Since 2011, as an outcome from an EU-funded project, Portia has arranged the international conference entitled Gender Summit. The conference is a platform for collaboration between researchers, financiers, decision-makers and other stakeholders. Elizabeth Pollitzer says that internationally there is great commitment to the inclusion of the gender dimension in research, but there is also some resistance.

“It’s a contentious issue because it’s about changing the culture in science. We are questioning the way in which research has been done previously, and what is required for research to be deemed excellent,” she says.
What she sees is that academic journals generally place comparatively higher demands on the integration of the gender dimension than the research councils. Many journals require that researchers account for whether a gender dimension is relevant or not – and why.

“I think that the research councils should do the same. It would be good if the journals and the research councils could come up with and establish a common standard. That would make it easier for both analysts and researchers to know what is expected,” she says.

Risk of setbacks in the EU

Elizabeth Pollitzer identifies the EU as an important role model in Europe. When the EU highlighted the importance of the gender dimension in its research programme Horizon 2020, many European research councils followed suit. But whether or not the EU will continue to lead the way in the future is uncertain, according to Pollitzer. Horizon 2020 ends next year and will be replaced by a new programme called Horizon Europe, which is currently being developed.

“As things stand now, the gender dimension is not going to be given the same weight at all as it had before. There is no advisory group on the gender area, and which research topics are to include the gender dimension is not at all as clearly described as previously. I am really worried about how it’s going to turn out. All work on the integration of the gender dimension in EU-funded research could disappear,” says Pollitzer.

She emphasises the importance of scientists including a gender dimension right from the start of a project.

“It affects how scientists pose their questions and what data is gathered. You can’t just do a gender analysis at the end,” she says.

By now, most researchers and funding bodies ought to know this, according to Marcela Linkova.

“From history, we know that if we don’t include the gender dimension, it can result in research that turns out to be harmful or even fatal,” she says.

But she also stresses that researchers should not overly focus on gender, as for example some medical researchers in neurology have done. Linkova is referring to studies where researchers have found differences between men’s and women’s brains and from these drawn far-reaching conclusions about differences in cognitive ability.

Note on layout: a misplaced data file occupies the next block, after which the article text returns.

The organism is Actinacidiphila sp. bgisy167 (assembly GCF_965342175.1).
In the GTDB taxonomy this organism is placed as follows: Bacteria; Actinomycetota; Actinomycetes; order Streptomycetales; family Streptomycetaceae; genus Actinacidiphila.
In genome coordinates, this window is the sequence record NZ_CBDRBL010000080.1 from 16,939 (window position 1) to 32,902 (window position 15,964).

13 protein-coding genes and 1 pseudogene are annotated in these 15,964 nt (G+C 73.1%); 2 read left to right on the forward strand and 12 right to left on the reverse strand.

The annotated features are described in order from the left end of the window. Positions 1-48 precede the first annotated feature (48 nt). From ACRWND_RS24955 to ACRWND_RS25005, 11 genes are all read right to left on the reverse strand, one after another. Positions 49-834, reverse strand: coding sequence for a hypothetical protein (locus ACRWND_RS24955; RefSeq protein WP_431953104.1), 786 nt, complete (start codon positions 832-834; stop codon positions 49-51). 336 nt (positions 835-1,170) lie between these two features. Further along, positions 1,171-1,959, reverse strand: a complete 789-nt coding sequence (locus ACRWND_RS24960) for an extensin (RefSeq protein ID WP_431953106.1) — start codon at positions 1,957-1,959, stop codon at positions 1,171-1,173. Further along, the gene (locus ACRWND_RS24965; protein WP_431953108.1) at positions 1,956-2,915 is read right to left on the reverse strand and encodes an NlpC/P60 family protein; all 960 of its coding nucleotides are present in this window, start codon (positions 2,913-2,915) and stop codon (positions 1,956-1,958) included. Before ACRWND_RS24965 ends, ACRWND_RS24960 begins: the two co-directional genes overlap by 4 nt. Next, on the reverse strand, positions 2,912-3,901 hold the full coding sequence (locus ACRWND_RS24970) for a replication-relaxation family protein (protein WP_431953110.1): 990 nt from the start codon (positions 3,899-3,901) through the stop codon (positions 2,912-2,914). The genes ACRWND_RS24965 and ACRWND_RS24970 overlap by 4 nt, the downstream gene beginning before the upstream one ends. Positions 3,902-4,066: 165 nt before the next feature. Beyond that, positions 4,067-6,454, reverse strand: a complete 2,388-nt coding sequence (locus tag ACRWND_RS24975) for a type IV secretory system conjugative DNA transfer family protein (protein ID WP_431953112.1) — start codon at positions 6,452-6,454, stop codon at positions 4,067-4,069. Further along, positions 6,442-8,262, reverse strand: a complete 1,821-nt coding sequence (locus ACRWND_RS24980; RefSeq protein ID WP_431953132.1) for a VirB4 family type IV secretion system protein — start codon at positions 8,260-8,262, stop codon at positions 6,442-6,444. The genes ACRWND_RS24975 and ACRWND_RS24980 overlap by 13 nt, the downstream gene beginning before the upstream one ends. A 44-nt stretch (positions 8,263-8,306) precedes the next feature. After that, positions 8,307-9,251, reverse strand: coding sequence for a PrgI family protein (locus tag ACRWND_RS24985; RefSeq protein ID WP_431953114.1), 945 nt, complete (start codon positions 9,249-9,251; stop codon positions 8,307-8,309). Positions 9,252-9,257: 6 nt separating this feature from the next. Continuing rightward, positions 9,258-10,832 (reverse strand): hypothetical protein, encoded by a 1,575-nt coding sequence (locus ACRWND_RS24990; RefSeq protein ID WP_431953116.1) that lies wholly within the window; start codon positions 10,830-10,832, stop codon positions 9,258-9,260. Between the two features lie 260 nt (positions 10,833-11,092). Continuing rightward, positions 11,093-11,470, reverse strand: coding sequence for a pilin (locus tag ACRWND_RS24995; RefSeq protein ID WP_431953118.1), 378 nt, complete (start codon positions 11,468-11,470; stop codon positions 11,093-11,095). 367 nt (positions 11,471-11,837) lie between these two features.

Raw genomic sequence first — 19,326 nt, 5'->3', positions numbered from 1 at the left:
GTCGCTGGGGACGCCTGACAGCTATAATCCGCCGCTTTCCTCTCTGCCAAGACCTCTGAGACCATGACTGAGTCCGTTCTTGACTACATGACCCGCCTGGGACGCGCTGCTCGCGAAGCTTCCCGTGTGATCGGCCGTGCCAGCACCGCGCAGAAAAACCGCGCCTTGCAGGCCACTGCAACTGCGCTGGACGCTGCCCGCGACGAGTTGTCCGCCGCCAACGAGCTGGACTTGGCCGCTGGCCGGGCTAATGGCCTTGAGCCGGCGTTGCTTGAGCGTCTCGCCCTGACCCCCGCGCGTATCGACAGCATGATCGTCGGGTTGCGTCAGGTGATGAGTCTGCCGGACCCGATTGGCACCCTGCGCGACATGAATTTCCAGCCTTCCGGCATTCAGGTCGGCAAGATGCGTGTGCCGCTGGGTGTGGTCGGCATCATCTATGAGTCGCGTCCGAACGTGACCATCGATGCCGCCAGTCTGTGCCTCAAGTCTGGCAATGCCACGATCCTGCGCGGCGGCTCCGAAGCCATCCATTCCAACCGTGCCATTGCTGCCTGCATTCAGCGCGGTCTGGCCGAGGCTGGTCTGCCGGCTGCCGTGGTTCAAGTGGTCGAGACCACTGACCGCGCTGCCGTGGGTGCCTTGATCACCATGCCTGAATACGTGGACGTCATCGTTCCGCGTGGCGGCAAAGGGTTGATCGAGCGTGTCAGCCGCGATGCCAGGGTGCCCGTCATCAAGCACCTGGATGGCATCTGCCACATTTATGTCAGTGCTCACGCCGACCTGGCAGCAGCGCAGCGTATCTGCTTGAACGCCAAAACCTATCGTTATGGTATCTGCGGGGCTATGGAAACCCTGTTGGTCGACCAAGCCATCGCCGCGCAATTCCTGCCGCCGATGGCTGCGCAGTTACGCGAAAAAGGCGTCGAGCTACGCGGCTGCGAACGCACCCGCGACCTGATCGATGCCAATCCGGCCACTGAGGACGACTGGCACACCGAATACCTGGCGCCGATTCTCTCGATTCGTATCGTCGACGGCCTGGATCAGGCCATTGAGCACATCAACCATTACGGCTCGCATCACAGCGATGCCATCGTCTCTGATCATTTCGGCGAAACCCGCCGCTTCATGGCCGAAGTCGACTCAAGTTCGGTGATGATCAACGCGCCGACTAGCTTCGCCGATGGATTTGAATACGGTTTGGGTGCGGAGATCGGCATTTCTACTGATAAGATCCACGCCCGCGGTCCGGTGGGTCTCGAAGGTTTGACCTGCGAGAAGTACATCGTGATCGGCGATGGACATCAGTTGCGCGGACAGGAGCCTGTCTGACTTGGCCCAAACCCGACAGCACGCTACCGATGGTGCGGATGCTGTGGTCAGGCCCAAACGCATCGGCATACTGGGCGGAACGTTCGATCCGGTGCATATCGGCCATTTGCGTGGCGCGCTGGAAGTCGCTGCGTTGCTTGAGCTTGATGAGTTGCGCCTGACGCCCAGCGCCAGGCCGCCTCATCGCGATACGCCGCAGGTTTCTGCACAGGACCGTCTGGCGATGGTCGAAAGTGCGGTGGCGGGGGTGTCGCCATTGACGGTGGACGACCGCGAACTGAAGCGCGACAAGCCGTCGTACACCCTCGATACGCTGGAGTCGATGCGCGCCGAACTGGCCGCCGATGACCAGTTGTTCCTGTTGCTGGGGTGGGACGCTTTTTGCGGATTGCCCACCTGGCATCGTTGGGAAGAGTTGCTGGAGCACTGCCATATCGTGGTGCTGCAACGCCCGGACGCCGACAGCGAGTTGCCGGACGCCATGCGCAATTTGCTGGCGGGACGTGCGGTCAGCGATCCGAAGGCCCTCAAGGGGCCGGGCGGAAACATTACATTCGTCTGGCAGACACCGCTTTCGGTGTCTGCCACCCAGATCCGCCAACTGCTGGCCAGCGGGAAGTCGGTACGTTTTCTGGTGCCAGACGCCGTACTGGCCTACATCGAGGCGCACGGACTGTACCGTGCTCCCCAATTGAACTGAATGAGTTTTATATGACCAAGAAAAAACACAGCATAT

“There seems to be no end to this in spite of the fact that we have scientific evidence to prove that it’s not true,” she says.

The Gendered Innovations website gives another example of how things can turn out when researchers exaggerate the importance of sex differences. It describes how a medical knee replacement project produced a special type of knee replacement adapted for women, despite the fact that, in this case, it might be better to base the implant on other factors, such as the patient’s height.

“Sex and gender are two dimensions among many others. Sometimes they will be important, sometimes other factors will be more important. You need to include a variety of variables and perspectives in the design of research in order to get it right,” says Londa Schiebinger.

The gender dimension is missing in education

Londa Schiebinger thinks that universities have an important role to play in educating researchers and future researchers in what it means to include sex or gender analysis as potential variables in their research.

“I don’t know of any university that does a good job of integrating a gender dimension into core courses in IT. There need to be workshops and courses to make researchers and markers more aware of what it means to integrate sex or gender into the analysis,” she says.

Sometimes the issue of integrating the gender dimension into research gets mixed up with work to improve gender equality within academia. The Gendered Innovation website describes gender equality as a matter of “fixing the numbers” and “fixing the institutions”. It’s about ensuring that women in academia have the same opportunities to pursue a career as men. The integration of the gender dimension into research is about “fixing the knowledge”.

There is no definite connection between increasing the proportion of women in research and integrating the gender dimension into research,” says Marcela Linkova.
She describes them as separate – but related – issues.

“Both women and men can be gender-blind, but we know that there are advantages with groups that are not homogeneous. More women and greater ethnic diversity is likely to mean that we get to include questions and insights that would not otherwise have come up,” she says.

Text by Charlie Olofsson